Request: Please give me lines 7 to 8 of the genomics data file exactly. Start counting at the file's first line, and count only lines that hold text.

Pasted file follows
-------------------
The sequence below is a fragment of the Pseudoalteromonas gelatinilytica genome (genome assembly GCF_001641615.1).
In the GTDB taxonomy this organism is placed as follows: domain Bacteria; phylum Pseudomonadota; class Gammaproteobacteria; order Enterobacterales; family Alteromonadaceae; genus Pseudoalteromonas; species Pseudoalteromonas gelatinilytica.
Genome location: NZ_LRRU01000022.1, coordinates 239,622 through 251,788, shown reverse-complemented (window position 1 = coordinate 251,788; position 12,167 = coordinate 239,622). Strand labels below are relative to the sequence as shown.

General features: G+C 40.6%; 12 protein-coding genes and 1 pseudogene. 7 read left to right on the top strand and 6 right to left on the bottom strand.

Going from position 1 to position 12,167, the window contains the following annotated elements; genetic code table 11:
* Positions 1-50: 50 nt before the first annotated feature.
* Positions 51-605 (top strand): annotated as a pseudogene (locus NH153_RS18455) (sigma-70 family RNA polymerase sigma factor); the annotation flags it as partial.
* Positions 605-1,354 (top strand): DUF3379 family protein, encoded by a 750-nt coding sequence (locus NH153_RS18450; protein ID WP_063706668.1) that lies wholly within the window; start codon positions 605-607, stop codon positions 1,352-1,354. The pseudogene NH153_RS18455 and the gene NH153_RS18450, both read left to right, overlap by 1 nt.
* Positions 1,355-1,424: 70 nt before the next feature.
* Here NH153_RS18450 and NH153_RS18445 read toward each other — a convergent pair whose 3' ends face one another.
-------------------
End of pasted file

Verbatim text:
* Positions 51-605 (top strand): annotated as a pseudogene (locus NH153_RS18455) (sigma-70 family RNA polymerase sigma factor); the annotation flags it as partial.
* Positions 605-1,354 (top strand): DUF3379 family protein, encoded by a 750-nt coding sequence (locus NH153_RS18450; protein ID WP_063706668.1) that lies wholly within the window; start codon positions 605-607, stop codon positions 1,352-1,354. The pseudogene NH153_RS18455 and the gene NH153_RS18450, both read left to right, overlap by 1 nt.